On the right track? Investigating the effect of path characteristics on visuospatial bootstrapping in verbal serial recall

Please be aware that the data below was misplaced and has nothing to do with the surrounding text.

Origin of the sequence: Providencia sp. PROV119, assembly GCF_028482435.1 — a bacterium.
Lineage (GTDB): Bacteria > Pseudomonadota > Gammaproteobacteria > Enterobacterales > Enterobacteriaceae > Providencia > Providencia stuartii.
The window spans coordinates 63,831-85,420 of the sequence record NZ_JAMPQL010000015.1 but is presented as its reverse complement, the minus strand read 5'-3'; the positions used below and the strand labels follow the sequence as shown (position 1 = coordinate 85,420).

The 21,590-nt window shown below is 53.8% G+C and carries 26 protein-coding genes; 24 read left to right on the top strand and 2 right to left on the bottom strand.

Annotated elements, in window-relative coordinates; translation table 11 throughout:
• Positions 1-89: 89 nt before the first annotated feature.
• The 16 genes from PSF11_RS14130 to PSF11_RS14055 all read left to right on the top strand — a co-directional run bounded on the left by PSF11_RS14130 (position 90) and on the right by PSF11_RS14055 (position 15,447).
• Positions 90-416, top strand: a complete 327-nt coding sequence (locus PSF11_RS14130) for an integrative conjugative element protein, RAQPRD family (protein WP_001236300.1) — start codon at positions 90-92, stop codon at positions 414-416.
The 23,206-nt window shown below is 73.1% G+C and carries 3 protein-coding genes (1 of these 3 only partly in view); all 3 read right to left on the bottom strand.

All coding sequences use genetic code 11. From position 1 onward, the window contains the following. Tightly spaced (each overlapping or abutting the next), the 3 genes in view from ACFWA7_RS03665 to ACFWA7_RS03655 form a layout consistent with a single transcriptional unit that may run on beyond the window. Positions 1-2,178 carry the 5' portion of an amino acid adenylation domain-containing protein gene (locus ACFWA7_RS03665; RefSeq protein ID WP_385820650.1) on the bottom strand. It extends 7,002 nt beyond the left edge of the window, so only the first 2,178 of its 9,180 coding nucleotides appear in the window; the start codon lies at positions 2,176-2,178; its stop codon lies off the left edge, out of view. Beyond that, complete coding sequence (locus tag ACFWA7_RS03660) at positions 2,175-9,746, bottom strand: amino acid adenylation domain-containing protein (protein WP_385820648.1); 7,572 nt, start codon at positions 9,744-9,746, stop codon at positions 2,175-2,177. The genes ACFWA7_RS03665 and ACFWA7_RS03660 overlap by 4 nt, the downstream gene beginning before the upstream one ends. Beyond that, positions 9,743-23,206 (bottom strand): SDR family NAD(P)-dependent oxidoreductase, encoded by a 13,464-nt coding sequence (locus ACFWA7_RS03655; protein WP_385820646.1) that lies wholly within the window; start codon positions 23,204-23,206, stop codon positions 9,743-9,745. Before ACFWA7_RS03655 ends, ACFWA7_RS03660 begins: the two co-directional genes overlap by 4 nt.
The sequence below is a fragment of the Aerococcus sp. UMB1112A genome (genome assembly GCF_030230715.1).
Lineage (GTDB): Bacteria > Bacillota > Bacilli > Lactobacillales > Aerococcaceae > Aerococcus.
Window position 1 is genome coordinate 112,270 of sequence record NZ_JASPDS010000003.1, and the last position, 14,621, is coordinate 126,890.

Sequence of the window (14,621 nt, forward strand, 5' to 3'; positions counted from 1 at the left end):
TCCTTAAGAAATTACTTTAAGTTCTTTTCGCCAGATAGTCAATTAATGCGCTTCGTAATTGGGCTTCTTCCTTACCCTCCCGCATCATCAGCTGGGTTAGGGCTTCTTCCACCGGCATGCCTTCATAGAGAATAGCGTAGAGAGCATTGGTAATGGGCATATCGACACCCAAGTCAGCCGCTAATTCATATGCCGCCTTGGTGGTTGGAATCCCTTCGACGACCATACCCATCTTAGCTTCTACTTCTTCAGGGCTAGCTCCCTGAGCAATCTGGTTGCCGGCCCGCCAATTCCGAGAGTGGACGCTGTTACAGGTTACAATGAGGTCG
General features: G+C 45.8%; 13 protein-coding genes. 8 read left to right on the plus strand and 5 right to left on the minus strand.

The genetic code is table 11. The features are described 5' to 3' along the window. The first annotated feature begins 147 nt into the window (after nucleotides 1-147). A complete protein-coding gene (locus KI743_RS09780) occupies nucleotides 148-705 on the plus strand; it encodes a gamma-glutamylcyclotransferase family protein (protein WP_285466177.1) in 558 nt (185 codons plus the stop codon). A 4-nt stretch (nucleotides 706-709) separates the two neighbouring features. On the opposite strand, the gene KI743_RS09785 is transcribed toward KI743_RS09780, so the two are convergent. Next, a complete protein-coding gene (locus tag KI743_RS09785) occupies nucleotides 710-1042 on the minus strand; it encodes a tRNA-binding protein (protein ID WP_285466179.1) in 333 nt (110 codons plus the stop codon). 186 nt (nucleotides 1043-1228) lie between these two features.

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Description: Visuospatial bootstrapping (VSB) occurs when memory for verbal material is enhanced via association with meaningful visuospatial information. Sequences of digits are visually presented either in the center of the screen or within a keypad layout in which the digits may be arranged identically to familiar pin pad and mobile phone layouts, or randomly. Recall is consistently higher when digits are presented in the familiar layout. This “bootstrapping” could involve primarily long-term memories, primarily spatial memories, or may depend on both. We manipulated the path complexity of sequences to test whether the VSB effect depends on the quality of spatial representations in conjunction with the familiarity of the spatial layout in two experiments. We consistently observed both VSB effects and path complexity effects on verbal serial recall, but never observed any interaction between these factors, even when articulatory suppression was imposed. Analysis of recall by serial position revealed that the VSB effect was focused on the end-of-list items. Our finding of pervasive path complexity effects on verbal serial recall suggests incidental encoding of spatial path occurs during visually-presented verbal tasks regardless of layout familiarity, confirming that spatial factors can affect verbal recall. However, because similar path complexity effects occurred with familiar and random layouts, the VSB effect cannot be attributed to any unique opportunity to encode spatial paths only afforded by presentation within the familiar layout. Contents: The materials folder contains the editable E-Prime file used to run Experiment 2. Experiment 1 was identical, except that 7-digit lists were used and there was no articulatory suppression. The Data and Analyses folder contains : 1) vsbPathCrossings.R: This script pre-processed the data, combining the trial data recorded by E-Prime with the responses recorded by the researcher, and calculated dependent variables. 2) vsbXCross.Rdata is the data output by the script in step 1, used in all subsequent analyses. 3) vsbPath_summaryCCM.Rmd contains the analyses described in the manuscript and supplemental error analyses. This markdown-file outputs the .html summary file. 4) vsbPath_summaryCCM.html summarizes the analyses. Code is available in the .Rmd file. 5) readMe_vsbXCross.R lists the contents of each column in the cleaned data frame. The remaining 8 .Rdata files are the output from the Bayes Factor ANOVAs called in the .Rmd file. If run as written, the .Rmd file will call these saved analyses. You may also uncomment the scripts performing the analyses to re-run them.